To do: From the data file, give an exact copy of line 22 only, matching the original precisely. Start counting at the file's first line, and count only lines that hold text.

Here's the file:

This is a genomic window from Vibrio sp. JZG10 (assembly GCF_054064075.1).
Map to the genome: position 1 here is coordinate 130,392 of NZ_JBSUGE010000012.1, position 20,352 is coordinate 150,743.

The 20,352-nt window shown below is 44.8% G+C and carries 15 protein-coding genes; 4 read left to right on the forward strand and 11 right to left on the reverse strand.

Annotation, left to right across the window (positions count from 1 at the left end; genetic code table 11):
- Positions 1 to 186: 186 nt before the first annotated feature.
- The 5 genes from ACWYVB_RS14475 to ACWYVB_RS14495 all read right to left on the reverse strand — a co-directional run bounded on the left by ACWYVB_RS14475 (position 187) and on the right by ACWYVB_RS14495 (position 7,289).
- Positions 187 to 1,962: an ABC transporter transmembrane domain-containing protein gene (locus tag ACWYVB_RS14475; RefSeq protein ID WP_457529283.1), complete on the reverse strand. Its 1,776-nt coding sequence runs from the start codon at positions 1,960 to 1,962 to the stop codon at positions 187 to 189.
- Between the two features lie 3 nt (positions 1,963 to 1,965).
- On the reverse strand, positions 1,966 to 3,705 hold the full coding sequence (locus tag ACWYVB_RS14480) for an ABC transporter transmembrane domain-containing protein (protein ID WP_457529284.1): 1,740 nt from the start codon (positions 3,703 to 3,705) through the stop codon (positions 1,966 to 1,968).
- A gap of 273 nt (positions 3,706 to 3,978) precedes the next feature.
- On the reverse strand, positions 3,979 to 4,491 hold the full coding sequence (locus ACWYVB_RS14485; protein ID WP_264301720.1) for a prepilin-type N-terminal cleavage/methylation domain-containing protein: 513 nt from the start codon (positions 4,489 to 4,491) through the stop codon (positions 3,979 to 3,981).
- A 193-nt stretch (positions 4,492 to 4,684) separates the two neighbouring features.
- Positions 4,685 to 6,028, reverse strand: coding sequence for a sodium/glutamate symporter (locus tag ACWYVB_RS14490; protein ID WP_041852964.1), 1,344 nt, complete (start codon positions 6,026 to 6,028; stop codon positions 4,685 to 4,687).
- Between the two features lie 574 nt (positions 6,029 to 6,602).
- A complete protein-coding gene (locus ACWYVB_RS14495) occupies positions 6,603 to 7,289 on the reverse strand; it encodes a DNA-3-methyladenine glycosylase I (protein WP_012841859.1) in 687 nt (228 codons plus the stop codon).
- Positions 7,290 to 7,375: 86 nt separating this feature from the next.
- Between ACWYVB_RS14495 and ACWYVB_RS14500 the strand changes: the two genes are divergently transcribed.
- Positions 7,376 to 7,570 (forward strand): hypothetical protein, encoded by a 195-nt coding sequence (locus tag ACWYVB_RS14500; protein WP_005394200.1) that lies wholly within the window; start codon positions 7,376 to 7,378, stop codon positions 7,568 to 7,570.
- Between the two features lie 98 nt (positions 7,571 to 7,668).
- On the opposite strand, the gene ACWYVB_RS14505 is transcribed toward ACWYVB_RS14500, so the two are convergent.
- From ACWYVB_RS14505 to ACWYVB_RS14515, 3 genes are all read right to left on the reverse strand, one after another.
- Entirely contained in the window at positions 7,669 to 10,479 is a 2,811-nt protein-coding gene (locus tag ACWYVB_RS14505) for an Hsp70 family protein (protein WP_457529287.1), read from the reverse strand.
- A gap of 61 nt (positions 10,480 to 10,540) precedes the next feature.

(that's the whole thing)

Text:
- Entirely contained in the window at positions 7,669 to 10,479 is a 2,811-nt protein-coding gene (locus tag ACWYVB_RS14505) for an Hsp70 family protein (protein WP_457529287.1), read from the reverse strand.